At this point Finkel starts to see strange little similarities between himself and Longo. They appear to doodle the same way in their respective notebooks, almost identically in certain cases. Almost unsettling is a moment where the two bond over a mutual knowledge of Dr. Seuss; it was on the verge of being sweet, a little comedic, but there’s a sinister undertone beneath it all. The thing is – Finkel realizes how human a killer can be. By all accounts, Longo is a man who murdered his own wife and children, yet Finkel sees what very few of us ever will see: the bits of humanity under the cracks on the surface of a killer’s identity. Not many people, outside of law enforcement, family, lawyers, will ever see these killers in their true light, but also in the light none of us really want to see; the parts of a killer we can sympathize with, the things we know as humans. And this is one of the best elements of True Story, as it explores that duality by juxtaposing Finkel and Longo as these polar opposites with an odd attachment to one another. It’s almost as if, in some scenes, you imagine that Christian Longo is Michael Finkel if Finkel had never achieved the potential he has as a writer. Not to mention, some of the doubts and insecurities attacking Longo on the inside are similar to the insecurity Finkel feels – about relationships, failure, work, the everyday heaviness of life. Some of the things Finkel begins to uncover in their meetings haunts him, and at the same time drives him.
This isn’t perfect – a 4 out of 5 star film. Regardless, it’s so much better than most of the biopics out there. Simply due to the source material. James Franco and Jonah Hill really make this a treat to watch, they pull out the stops on their characters and draw us in. It’s great to see each of them in a different light than usual, and they’ve done excellent jobs at proving they aren’t one-trick ponies; in my mind, anyways.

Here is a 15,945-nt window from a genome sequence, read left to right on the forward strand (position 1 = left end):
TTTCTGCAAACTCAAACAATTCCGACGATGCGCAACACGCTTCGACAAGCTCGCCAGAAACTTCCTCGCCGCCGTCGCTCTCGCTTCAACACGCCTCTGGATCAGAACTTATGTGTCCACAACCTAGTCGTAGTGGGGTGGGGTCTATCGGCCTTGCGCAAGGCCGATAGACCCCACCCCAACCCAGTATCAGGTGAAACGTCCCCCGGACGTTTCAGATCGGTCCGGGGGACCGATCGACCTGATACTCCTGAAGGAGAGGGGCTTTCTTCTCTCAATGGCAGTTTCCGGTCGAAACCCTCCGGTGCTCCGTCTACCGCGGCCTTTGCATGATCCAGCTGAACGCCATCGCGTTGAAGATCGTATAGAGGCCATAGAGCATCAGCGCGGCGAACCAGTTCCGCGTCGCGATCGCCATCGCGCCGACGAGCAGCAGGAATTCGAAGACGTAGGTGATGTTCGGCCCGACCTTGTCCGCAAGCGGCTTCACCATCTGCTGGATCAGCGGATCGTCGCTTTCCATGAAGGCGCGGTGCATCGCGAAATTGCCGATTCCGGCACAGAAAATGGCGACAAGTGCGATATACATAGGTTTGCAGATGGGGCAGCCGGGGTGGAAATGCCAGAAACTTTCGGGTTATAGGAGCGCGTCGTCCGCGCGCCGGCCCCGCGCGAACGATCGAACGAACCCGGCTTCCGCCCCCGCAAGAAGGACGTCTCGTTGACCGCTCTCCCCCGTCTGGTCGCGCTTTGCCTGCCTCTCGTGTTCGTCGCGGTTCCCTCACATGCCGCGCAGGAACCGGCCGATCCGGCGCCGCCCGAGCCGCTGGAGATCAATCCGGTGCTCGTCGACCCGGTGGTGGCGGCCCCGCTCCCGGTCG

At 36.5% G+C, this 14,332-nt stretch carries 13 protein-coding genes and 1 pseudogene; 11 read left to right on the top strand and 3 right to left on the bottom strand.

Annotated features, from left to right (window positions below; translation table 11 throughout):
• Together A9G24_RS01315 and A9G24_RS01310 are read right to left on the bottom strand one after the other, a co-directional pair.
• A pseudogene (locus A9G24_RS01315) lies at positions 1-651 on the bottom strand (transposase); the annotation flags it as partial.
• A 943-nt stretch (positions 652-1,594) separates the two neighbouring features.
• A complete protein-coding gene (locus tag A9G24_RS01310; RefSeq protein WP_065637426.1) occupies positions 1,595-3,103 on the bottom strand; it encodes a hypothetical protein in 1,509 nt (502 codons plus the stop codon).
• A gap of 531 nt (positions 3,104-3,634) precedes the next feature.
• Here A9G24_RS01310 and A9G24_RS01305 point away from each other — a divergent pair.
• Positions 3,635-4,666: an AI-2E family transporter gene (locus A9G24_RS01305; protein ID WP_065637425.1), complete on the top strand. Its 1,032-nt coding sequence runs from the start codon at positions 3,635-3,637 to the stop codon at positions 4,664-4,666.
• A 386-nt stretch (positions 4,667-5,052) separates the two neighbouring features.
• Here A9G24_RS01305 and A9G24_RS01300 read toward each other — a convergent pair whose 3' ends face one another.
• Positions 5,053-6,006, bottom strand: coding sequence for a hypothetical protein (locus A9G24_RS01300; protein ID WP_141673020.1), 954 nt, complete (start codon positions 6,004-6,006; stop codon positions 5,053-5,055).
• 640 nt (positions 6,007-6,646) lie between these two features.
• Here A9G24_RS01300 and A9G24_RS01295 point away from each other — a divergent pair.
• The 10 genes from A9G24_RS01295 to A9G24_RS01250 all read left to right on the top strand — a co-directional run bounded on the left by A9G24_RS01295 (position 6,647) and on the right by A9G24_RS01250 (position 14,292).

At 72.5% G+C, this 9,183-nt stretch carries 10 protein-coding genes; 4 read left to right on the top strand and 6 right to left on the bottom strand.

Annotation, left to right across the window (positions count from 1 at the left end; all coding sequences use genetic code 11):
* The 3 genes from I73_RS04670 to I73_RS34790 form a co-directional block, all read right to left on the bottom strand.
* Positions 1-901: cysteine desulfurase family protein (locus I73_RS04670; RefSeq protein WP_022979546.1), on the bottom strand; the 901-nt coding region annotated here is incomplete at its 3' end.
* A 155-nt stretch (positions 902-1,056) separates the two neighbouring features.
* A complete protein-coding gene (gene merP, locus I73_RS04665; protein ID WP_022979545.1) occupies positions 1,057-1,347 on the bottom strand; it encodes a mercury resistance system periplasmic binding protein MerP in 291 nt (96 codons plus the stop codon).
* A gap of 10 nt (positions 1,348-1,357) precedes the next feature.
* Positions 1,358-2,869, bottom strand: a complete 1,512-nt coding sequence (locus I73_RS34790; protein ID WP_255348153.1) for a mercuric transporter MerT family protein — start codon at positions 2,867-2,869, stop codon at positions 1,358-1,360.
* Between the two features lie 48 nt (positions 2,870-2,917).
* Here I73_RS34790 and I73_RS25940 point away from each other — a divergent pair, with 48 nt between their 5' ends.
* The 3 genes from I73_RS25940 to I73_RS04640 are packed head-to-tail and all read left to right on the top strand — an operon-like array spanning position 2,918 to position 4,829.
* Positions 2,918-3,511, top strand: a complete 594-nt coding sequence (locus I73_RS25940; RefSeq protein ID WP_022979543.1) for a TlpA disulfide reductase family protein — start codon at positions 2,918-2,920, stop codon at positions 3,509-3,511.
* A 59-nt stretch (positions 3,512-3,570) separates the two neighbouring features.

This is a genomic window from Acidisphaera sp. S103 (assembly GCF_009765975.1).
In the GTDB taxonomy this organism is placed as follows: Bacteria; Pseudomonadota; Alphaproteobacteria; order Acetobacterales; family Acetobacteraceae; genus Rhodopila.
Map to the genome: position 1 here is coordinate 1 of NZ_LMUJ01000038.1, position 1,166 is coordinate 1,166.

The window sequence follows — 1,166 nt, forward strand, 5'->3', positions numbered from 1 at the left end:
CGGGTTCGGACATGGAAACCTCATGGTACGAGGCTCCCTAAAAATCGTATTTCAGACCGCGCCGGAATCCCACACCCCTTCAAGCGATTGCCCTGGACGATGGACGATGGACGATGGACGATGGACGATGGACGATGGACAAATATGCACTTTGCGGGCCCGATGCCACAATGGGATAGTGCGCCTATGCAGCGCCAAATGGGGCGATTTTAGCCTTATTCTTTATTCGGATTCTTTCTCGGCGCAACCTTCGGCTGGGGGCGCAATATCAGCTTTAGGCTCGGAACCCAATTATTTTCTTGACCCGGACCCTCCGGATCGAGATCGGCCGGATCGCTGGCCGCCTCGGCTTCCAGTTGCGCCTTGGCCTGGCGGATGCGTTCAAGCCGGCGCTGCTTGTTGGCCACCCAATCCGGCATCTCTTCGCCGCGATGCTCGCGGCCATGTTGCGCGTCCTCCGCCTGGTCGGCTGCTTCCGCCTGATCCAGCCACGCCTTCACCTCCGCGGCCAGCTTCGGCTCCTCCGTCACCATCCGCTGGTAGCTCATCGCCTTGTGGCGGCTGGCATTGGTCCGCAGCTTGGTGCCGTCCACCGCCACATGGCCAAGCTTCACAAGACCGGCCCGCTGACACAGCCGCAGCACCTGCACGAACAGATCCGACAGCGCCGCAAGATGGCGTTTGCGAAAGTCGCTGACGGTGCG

Also, I have to mention how much I loved the scene between James Franco and Felicity Jones nearing the latter part of the film. It was intense and very real, emotional. Jones is a great actress and she really dug into this scene. Though she isn’t a lead, this one scene between Jones and Franco proves she has some real acting chops. Perfect scene, so well executed.
I really love how Rupert Goold directs the film. It could’ve all been by-the-numbers. Instead, Goold gives us these great filler scenes usually while Longo is talking where we see these beautifully shot moments – yet they are of the darkest kind. One in particular I love is when Longo confesses his crimes in the courtroom, and he talks about how his daughter was put in the suitcase; there she is, laying in the suitcase with clothes all around her, over her, and a teddy bear slowly drops from up above, down against her. It’s a magical, haunting scene. Really pushes things somewhere else than the average biopic out there.
I can absolutely recommend people see this because it’s well-directed, has a pretty good script, as well as having two incredibly engaging performances by the lead actors, James Franco and Jonah Hill. The supporting cast fills in all the cracks, real nice. Get out and see this, as soon as you can. Hopefully you’ll enjoy it as much as I did.